Alternate Description

Bruce Abbott (980930.1755 EST)]

Fred Nickols (980930.1540) --
Is there something I don't understand here?

Well, maybe. Your second description would be valid if you are just talking
at arriving at point A from point B without regard to how you get there.
You just set a reference for point B and let the system act so as to
minimize the error.

But more often we are trying to move in a particular way. Let's say that I
am trying to draw a circle freehand. The movement path reflects the
time-varying reference values I am sending to the first-order systems that
contract the relevant muscles so as to produce what I hope will be a
circular motion of the pencil over the paper.

I agree that if my reference condition is a particular motion,
I will control for a perception of movement that is consistent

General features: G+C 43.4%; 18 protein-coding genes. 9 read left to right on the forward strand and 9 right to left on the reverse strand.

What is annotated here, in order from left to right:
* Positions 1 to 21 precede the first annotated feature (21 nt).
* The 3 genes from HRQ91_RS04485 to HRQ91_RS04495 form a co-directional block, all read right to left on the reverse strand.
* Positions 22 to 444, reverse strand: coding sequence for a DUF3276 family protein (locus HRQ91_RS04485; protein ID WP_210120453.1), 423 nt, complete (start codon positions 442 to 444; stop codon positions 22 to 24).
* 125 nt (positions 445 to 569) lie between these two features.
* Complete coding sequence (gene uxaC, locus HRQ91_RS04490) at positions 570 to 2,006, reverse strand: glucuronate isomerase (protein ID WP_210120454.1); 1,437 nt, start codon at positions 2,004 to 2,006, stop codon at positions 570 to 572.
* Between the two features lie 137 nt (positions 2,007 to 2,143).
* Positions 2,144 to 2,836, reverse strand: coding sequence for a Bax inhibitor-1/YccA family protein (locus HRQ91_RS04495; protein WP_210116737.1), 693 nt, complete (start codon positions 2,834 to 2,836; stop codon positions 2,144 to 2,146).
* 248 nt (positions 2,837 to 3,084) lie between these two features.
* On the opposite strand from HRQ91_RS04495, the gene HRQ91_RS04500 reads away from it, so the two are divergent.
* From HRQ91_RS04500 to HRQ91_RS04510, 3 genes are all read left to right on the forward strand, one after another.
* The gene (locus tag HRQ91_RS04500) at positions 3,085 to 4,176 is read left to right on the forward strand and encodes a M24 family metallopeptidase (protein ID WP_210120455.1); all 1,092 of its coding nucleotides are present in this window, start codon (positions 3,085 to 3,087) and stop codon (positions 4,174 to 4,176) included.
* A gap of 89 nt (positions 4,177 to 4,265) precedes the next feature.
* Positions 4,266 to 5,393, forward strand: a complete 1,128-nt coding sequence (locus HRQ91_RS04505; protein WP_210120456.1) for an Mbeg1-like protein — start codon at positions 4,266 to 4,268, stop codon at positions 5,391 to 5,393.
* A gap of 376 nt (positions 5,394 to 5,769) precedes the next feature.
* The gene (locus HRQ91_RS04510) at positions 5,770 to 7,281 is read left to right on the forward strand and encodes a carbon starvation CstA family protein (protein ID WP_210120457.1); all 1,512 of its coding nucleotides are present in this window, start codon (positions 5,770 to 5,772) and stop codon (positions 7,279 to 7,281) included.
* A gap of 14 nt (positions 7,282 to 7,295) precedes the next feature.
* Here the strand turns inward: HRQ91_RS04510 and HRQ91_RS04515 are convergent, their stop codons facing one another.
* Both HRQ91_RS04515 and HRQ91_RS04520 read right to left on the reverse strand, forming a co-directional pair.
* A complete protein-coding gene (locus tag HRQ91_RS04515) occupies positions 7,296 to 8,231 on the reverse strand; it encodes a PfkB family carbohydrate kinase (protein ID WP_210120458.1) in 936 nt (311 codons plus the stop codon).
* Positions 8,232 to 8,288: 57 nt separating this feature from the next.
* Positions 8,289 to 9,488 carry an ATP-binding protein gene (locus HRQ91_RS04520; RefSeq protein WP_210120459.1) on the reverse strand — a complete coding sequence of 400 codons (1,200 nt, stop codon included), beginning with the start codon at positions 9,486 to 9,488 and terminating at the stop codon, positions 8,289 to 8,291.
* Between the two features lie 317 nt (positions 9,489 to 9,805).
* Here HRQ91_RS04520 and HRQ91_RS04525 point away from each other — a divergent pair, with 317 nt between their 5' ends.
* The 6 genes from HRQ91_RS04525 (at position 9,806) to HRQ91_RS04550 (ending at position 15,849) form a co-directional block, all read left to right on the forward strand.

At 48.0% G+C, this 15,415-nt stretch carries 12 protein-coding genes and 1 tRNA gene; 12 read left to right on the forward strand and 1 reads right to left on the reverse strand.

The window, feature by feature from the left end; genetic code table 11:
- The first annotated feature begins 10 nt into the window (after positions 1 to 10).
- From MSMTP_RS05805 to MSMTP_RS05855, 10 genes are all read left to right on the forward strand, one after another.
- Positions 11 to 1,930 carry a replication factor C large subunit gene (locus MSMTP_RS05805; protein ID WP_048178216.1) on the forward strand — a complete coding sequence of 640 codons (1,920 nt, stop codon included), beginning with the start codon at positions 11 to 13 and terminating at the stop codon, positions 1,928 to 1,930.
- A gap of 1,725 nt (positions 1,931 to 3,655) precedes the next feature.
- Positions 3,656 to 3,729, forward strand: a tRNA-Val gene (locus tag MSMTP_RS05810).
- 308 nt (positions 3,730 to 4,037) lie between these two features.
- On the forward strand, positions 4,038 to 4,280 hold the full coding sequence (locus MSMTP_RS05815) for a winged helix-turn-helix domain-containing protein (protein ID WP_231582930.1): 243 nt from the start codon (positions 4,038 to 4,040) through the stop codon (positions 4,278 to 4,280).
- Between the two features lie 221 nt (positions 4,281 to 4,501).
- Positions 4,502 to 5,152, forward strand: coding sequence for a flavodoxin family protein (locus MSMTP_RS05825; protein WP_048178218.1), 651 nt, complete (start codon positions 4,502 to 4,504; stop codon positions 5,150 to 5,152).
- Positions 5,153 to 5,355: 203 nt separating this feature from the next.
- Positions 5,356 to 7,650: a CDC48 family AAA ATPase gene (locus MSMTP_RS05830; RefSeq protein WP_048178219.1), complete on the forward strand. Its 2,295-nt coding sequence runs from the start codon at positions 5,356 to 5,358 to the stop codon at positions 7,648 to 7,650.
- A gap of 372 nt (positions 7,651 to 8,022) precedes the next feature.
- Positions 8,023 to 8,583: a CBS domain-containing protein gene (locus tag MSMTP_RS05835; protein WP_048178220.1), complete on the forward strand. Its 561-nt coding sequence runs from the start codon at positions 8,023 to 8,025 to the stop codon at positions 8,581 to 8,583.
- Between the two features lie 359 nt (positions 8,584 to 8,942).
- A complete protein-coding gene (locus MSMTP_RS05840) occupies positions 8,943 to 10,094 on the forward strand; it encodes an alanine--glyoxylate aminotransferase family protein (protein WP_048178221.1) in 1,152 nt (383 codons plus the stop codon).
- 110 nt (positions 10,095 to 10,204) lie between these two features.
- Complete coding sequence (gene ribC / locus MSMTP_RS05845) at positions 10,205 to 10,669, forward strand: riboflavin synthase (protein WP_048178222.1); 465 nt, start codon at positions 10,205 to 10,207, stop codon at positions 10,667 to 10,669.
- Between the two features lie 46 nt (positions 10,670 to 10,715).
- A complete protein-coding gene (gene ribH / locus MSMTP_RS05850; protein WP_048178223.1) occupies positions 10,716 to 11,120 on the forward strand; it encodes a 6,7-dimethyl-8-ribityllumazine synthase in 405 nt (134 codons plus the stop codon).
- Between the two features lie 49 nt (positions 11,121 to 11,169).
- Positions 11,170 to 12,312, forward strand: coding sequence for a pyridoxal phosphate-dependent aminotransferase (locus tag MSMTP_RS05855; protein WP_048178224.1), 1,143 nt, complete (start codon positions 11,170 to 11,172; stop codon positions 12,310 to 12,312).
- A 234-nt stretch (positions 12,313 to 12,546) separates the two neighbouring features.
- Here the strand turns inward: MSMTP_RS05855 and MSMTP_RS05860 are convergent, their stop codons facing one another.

with that reference condition. However, in that case, what I
would ordinarily call "the outcome" is adherence to the intended
motion, not the circle (or approximation thereof) that constitutes
the end product of that motion. On the other hand, if my reference
condition is a circle drawn (or some approximation thereof), it is
a tremendous "leap in logic" to suggest that there is an intervening
program being executed that results in said circle.

Again, mon ami, am I missing something? (I suspect someone's going
to hit me with the "hierarchy" but I'll wait and see.)

Ciao, CSGers--I'm off for some Vodka Rigatoni...(speculate about
that reference condition...)

Regards,

Fred Nickols
Distance Consulting
http://home.att.net/~nickols/distance.htm
nickols@worldnet.att.net
(609) 490-0095